I’ve had this book on my TBR list for years, but some comments on Goodreads reminded me of it recently. I grabbed the audiobook and was off.
As you can see by my “genre” choices above, this book isn’t easy to catalog. It’s basically a police procedural, but the unique setting is where the confusion—and the wonder—comes in. The book takes place in an imaginary Eastern European city that exists within another city, but the two are totally separated by allegiance. Citizens must choose to see only their own city and ignore—or “unsee”—the other. This leads to some wonderful quandaries where the book really shines. To investigate a murder, the detective must officially visit the other city and work with another police force. Meanwhile, a mysterious entity above all other authority is lurking and watching for those who “breach” the boundaries.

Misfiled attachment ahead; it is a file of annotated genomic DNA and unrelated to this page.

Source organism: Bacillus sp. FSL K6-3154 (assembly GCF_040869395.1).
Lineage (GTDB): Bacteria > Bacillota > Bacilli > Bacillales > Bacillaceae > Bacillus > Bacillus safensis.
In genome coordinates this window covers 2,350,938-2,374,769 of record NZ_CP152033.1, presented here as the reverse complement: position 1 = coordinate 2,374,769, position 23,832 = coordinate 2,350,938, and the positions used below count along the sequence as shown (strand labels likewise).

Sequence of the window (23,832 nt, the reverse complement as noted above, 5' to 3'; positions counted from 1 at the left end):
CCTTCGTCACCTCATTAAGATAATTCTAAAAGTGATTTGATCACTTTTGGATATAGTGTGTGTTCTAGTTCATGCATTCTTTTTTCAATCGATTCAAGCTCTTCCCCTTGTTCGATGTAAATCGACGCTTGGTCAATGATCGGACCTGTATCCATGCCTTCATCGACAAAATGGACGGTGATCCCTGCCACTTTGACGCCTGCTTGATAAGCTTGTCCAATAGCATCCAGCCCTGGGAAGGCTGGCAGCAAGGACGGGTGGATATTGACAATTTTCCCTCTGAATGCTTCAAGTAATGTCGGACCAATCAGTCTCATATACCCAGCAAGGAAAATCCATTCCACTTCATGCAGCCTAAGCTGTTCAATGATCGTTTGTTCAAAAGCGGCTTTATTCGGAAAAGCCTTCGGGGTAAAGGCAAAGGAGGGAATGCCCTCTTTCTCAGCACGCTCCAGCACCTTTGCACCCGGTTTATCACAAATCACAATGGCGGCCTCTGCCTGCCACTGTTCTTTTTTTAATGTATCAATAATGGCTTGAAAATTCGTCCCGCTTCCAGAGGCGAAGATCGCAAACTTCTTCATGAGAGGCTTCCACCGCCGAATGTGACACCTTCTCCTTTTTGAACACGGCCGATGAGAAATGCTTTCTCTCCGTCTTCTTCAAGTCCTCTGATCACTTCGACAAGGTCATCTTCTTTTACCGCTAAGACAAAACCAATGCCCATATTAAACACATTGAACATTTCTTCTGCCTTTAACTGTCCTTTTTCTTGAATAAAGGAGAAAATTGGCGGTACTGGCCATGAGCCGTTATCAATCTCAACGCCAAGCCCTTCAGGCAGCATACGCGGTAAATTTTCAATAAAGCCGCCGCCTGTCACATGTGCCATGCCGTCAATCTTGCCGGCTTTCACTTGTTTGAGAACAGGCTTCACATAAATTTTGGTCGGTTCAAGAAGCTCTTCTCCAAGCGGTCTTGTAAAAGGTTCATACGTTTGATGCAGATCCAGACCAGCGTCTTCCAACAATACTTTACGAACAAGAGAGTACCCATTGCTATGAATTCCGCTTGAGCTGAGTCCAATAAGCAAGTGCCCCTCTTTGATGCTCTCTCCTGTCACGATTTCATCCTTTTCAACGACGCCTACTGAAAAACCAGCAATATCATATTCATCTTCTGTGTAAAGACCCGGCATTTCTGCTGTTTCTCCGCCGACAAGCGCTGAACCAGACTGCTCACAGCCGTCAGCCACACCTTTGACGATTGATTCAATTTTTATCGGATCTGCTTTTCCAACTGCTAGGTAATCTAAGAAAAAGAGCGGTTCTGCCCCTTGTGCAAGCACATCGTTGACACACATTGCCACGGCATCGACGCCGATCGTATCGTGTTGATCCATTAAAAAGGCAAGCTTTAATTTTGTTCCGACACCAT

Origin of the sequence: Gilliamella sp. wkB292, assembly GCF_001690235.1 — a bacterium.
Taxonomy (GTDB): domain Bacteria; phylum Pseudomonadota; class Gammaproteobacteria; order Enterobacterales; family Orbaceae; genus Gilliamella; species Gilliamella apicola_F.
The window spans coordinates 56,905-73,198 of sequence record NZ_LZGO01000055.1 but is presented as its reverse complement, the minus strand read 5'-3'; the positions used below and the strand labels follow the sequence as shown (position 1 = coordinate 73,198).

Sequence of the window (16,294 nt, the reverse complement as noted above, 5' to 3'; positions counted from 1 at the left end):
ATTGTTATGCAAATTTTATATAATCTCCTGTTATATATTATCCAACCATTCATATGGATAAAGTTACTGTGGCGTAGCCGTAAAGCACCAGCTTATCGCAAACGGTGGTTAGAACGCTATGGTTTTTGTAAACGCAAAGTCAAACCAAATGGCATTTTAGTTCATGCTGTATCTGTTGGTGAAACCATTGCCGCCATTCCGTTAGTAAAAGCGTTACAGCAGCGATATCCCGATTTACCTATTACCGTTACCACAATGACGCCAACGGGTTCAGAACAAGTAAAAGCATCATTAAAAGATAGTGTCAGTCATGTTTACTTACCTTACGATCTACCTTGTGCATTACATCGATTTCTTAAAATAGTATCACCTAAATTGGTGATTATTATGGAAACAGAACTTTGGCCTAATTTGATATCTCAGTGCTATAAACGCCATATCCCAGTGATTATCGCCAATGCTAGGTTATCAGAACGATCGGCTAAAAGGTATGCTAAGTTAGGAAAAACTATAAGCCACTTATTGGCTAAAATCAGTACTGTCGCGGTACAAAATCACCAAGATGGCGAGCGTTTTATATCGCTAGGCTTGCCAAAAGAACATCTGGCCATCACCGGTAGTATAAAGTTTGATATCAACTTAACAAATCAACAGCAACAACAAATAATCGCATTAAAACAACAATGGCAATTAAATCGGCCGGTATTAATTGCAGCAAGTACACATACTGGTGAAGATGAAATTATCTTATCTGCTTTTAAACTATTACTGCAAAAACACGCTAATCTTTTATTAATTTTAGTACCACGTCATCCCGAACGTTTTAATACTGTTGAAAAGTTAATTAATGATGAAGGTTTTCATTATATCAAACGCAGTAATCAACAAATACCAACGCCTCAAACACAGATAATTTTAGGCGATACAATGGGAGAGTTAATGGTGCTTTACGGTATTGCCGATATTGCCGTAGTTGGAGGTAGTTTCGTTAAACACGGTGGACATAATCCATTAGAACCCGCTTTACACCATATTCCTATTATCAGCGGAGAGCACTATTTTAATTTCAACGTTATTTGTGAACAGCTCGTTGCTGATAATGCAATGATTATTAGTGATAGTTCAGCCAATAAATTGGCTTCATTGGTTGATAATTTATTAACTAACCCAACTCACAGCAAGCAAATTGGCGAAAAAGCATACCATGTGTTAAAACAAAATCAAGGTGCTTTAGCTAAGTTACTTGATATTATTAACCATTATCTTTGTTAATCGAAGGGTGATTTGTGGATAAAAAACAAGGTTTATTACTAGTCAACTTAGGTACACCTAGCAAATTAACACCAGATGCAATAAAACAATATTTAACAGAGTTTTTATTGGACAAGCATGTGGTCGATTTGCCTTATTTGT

The characters are not the focus, and most of them are pretty bland. Yes, we want the main character to succeed on his tenacious quest for a murderer, but we never really get a sense of who he is. We’re never sure who the good guys are, either, which is difficult for an author to pull off, but Miéville does it in several of the works I’ve read. I don’t admire the author’s politics, but I do admire his writing.
John Lee does a terrific job with the narration (as usual). His pacing was excellent and his accents were good enough to differentiate the characters.